Apart from this, there are other equally important elements we have discovered over time to be key to the quiet success of Wilton Park.

Firstly, our position at arm’s length from the UK government has enabled us the space and independence to win an international reputation for objectivity which has at times in our history led to comparisons as ‘an informal United Nations’. I am not sure we’d ever claim for ourselves quite that responsibility, but we do see ourselves as something of a small, informal but nimble multilateral organisation, able to support and feed into the work of more formal global bodies and processes. Indeed our partnership with various UN agencies is growing on perennial issues like non-proliferation and nuclear, biological and chemical weapons control, as well as emerging areas such as the rules governing behaviours in space, as the stresses and strains on multilateral agencies grow. We can only achieve this level of international recognition and credibility because we are both part of, but also apart from the FCDO and UK officialdom – a unique position that is ever more valuable and ever more rare in a world of deepening partisanship and division.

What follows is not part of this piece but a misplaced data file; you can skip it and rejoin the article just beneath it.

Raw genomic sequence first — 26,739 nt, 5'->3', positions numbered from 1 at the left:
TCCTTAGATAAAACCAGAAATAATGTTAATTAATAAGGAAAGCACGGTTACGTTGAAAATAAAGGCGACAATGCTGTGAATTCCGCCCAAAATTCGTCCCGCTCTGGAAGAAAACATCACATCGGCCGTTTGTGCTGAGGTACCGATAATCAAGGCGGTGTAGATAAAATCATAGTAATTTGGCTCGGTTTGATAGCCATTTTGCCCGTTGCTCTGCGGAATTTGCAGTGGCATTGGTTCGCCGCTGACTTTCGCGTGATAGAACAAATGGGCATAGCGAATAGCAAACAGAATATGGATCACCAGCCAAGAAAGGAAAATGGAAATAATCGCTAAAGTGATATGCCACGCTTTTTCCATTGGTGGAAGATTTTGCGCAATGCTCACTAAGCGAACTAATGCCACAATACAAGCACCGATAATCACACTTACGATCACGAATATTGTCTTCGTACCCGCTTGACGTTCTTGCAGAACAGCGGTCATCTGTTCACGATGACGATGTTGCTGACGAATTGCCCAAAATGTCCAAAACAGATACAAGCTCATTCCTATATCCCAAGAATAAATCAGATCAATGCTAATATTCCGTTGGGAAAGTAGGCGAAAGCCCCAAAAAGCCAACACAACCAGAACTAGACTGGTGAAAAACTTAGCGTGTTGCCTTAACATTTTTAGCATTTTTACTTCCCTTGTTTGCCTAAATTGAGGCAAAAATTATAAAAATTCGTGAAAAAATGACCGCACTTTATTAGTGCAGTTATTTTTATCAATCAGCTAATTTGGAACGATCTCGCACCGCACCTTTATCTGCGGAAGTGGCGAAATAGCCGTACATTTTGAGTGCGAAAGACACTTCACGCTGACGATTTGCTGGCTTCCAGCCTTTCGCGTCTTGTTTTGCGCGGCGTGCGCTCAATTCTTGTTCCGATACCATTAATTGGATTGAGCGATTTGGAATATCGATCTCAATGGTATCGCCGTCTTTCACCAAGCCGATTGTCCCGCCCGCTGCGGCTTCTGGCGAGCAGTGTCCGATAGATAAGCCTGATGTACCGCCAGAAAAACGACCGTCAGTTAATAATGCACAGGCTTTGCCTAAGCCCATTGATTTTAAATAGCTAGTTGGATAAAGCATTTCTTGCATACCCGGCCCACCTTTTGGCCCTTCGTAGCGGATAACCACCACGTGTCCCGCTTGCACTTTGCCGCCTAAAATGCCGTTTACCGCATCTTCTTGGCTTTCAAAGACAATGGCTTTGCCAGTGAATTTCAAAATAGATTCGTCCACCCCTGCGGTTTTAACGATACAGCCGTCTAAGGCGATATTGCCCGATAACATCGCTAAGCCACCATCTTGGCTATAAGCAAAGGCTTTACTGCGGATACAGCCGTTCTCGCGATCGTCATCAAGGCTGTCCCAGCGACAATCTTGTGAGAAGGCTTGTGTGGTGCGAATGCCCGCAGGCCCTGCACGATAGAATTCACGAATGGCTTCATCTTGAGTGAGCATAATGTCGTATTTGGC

Secondly: the right quantity and mix of individuals is key in order to make progress on any particular issue. At Wilton Park we often talk about mixing the usual with the unusual suspects – and while we host gatherings for anything from 10 to 100 people, we find the optimal number for building both the right rapport and right outcomes is usually 30-40. Again what is distinctive about Wilton Park is that our key customers are governments and government officials, and while, with all due deference to our Minister here today, we very much welcome and sometimes require the input, encouragement and, for some of our most sensitive discussions – engagement of the most senior officials and Ministers – for the most part the officials most useful to achieving outcomes in Wilton Park dialogues are at Director, sometimes Director General level, and often actually Deputy Director or equivalent. This allows us to combine the need for seniority and experience with an active engagement and influence over policy processes.